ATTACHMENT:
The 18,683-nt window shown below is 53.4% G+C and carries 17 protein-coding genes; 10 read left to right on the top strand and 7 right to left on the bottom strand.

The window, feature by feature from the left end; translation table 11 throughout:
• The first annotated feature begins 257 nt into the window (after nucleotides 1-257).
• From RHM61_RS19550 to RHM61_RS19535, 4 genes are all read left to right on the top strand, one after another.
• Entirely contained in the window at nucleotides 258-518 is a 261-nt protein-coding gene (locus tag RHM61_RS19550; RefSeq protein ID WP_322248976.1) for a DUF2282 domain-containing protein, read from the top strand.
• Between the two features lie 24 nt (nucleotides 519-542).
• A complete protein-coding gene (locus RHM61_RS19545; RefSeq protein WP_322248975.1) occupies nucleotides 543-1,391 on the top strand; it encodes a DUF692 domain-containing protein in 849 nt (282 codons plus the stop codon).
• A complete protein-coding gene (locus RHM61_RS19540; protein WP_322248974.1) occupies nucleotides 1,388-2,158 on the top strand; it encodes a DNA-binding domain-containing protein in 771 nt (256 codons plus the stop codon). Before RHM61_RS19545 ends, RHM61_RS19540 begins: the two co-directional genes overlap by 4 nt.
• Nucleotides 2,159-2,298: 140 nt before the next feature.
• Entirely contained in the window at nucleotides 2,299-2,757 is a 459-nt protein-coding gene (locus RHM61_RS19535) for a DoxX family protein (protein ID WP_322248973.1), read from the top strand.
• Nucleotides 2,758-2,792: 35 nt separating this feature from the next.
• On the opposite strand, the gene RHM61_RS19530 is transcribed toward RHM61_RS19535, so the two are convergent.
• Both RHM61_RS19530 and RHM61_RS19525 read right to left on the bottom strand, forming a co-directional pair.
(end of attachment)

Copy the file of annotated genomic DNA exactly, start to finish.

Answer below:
The 18,683-nt window shown below is 53.4% G+C and carries 17 protein-coding genes; 10 read left to right on the top strand and 7 right to left on the bottom strand.

The window, feature by feature from the left end; translation table 11 throughout:
• The first annotated feature begins 257 nt into the window (after nucleotides 1-257).
• From RHM61_RS19550 to RHM61_RS19535, 4 genes are all read left to right on the top strand, one after another.
• Entirely contained in the window at nucleotides 258-518 is a 261-nt protein-coding gene (locus tag RHM61_RS19550; RefSeq protein ID WP_322248976.1) for a DUF2282 domain-containing protein, read from the top strand.
• Between the two features lie 24 nt (nucleotides 519-542).
• A complete protein-coding gene (locus RHM61_RS19545; RefSeq protein WP_322248975.1) occupies nucleotides 543-1,391 on the top strand; it encodes a DUF692 domain-containing protein in 849 nt (282 codons plus the stop codon).
• A complete protein-coding gene (locus RHM61_RS19540; protein WP_322248974.1) occupies nucleotides 1,388-2,158 on the top strand; it encodes a DNA-binding domain-containing protein in 771 nt (256 codons plus the stop codon). Before RHM61_RS19545 ends, RHM61_RS19540 begins: the two co-directional genes overlap by 4 nt.
• Nucleotides 2,159-2,298: 140 nt before the next feature.
• Entirely contained in the window at nucleotides 2,299-2,757 is a 459-nt protein-coding gene (locus RHM61_RS19535) for a DoxX family protein (protein ID WP_322248973.1), read from the top strand.
• Nucleotides 2,758-2,792: 35 nt separating this feature from the next.
• On the opposite strand, the gene RHM61_RS19530 is transcribed toward RHM61_RS19535, so the two are convergent.
• Both RHM61_RS19530 and RHM61_RS19525 read right to left on the bottom strand, forming a co-directional pair.